Journal of Veterinary Emergency and Critical Care – Most Recent



Pet pigs are a species of growing medical interest, and evidence-based practices for blood transfusions are needed. The objectives of this study were to quantify the prevalence of 3 blood group (Bg) phenotypes (“A” and “Aweak” resulting from EAAAA and EAAA0, “0” from EAA00, or “–” from EAA00 or SSS alleles) in pet pigs and compare results using a human blood-typing card (EldonCard), standard saline agglutination (SSA), and polymerase chain reaction (PCR) sequencing.


Cross-sectional study.


University veterinary teaching hospital.


Ninety-seven pet pigs from Louisiana.


Blood was sampled from randomly selected pet pigs of various breeds, anticoagulated with EDTA, and typed using each investigated test according to the manufacturers’ directions or standard laboratory technique. Samples for PCR analysis were stored at –80°C until analysis. Phenotypes were screened via EldonCard. Association between Bg and sex was investigated using chi-square test, with significance at P < 0.05. Kappa (κ) statistic was used to measure the level of agreement between the 3 tests.

Measurements and Main Results

Pot-bellied pigs represented the majority (84.5%) of this population, with 52 (53.6%) males and 45 (46.4%) females. Genotypic frequencies were 30%, 30%, and 40% for “EAAAA,” “EAAA0,” and “EAA00,” respectively. Based on EldonCard, 38 phenotypes were classified as “A,” 5 as “Aweak,” and 54 as “0” or “–.” Results were identical for Bg, with the 3 tested techniques in 90% (45/50) of samples. Agreement between EldonCard and PCR was almost perfect (49/50 [98%], κ = 0.959; P < 0.001). Agreement between SSA and PCR, and EldonCard and SSA was substantial (46/50 [92%], κ = 0.803, P < 0.001 and 93/97 [95.9%], κ = 0.764, P < 0.001, respectively).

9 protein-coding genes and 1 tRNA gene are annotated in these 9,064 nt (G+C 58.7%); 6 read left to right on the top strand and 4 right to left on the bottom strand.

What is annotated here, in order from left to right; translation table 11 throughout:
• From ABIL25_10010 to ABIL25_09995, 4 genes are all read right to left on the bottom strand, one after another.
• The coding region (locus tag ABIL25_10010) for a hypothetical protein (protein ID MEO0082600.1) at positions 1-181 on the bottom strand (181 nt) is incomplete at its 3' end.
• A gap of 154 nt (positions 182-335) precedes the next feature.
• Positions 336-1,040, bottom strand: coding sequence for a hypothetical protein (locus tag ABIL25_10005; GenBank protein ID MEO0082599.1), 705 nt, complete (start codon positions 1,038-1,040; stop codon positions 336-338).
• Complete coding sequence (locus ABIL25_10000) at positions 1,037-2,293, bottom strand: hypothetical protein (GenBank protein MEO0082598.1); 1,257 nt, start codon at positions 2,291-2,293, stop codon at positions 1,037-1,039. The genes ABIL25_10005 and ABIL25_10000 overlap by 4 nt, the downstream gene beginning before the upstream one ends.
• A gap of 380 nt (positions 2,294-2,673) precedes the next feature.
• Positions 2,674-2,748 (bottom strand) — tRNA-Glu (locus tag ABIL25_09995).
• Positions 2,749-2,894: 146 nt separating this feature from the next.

The most common blood type was “0” or “–” (55.7%), followed by “A” (39.2%) and “Aweak” (5.1%). There was strong agreement between EldonCard and PCR testing. EldonCard allowed for rapid and reliable phenotype identification (“A,” “Aweak,” and “0” or “–”) and represents a clinically applicable laboratory method for blood typing in pet pigs.

Journal of Veterinary Emergency and Critical Care, EarlyView.Wiley: Journal of Veterinary Emergency and Critical Care: Table of Contents

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